Economic or Economical: What’s the deal?

Sometimes there is an economical choice
What to Know

Economical usually means “thrifty” or “operating with little waste” (as in “the store brand is the economical choice”). Economic is typically used in the context of an economy, or to refer to the production of goods and services (as is “she served on the council for economic development”).

shopper inspecting sale prices

This is the behavior of an economical shopper

Economical and economic are closely related, and sometimes have the same meaning. But their overlap does not mean they're the same.

Economical can describe using money or resources carefully, or using them in a thrifty manner.

I have been trying to be more economical when shopping for groceries.

This cereal doesn’t taste very good, but it's the economical option.

Economical can also be used to describe a product that is not expensive to own and use.

The company is making smaller, more economical cars.

Economic can be used in a way that is essentially synonymous with the above meanings of economical, as in “We're looking for a more economic way of doing business.” But more often it means “relating to an economy” or “relating to the process or system by which goods and services are produced, sold, and bought.”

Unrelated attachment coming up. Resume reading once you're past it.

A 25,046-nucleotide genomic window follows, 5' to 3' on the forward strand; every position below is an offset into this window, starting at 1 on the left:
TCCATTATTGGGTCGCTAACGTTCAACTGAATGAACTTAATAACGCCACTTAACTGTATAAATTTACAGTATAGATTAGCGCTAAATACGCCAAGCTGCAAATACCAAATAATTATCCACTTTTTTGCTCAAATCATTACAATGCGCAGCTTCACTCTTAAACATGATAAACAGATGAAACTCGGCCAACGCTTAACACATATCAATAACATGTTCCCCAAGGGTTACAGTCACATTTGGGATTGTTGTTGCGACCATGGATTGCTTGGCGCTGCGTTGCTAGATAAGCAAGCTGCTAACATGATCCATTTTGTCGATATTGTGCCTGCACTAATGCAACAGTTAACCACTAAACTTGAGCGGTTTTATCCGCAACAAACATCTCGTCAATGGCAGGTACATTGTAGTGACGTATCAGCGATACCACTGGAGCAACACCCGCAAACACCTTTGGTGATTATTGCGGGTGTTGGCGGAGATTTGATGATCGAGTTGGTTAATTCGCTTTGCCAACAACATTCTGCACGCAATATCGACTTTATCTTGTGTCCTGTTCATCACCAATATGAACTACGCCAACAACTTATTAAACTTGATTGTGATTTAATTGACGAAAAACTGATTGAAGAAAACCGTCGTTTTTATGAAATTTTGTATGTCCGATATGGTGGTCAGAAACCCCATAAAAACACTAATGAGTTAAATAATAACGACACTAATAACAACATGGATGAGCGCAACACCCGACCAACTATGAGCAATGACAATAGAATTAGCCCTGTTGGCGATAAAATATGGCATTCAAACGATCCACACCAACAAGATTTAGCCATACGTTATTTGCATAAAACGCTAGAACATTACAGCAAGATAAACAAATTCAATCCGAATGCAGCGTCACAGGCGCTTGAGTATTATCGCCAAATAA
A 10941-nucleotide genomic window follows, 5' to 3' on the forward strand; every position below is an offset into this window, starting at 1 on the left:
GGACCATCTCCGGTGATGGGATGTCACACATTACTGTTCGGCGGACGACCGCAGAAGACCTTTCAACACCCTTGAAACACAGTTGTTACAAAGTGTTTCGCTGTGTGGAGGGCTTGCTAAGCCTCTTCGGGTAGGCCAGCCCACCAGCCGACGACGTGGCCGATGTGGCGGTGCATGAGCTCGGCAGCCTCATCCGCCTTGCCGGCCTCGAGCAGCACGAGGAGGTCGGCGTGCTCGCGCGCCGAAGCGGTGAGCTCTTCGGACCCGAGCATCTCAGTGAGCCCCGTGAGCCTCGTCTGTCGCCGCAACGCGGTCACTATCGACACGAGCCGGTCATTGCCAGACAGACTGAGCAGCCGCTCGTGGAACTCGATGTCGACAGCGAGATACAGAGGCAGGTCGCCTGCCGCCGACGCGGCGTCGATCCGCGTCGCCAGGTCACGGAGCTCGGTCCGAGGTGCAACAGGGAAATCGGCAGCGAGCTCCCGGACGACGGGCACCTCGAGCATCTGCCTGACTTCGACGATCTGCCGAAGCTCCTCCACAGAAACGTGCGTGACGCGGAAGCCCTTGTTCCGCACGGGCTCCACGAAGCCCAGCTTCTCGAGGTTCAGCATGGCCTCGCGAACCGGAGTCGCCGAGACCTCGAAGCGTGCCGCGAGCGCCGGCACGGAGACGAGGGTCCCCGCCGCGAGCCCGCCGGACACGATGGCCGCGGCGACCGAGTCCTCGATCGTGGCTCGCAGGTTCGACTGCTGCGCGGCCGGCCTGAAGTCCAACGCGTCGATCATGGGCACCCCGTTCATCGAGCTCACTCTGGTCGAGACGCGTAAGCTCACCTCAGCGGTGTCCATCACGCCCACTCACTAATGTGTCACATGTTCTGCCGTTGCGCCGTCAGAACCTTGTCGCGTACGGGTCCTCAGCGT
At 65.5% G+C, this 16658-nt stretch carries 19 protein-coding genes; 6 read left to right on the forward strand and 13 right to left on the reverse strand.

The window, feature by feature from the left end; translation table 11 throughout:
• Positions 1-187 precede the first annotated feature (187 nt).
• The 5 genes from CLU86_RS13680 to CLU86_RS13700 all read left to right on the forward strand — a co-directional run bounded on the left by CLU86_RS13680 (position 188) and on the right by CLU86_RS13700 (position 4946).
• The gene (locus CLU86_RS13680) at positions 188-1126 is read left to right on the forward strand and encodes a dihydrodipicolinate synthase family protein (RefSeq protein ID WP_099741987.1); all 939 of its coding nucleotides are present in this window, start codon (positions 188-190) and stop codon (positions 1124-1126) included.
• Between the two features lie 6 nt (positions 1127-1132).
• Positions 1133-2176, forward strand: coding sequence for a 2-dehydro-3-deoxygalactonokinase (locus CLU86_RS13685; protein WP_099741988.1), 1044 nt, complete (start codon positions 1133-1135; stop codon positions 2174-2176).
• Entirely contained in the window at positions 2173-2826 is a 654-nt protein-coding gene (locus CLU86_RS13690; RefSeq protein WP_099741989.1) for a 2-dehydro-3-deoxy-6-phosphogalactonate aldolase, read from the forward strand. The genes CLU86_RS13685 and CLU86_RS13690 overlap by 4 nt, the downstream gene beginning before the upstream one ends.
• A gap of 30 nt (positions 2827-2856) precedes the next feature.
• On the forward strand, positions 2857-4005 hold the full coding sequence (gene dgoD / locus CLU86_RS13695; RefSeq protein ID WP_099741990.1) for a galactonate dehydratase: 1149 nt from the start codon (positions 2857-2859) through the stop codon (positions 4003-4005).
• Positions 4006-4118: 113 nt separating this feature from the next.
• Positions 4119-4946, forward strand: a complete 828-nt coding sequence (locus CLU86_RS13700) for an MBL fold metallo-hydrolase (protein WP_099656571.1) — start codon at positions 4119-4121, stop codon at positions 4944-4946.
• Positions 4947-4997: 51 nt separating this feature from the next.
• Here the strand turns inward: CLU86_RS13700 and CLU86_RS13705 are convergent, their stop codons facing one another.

She spent the last three years as the President's chief economic adviser.

The jobs report indicated that the economic forecast was looking better.

They were warned that too much inflation could have a disastrous economic effect."

Remember, if you are referring to something related to the social science of economics, or are writing about the policies of a town, city, or state as they relate to goods and services, the word you want is economic. If you specifically need to describe someone as frugal or thrifty, or, say, to describe the no-name cereal that you buy when money is tight, economical is the better choice.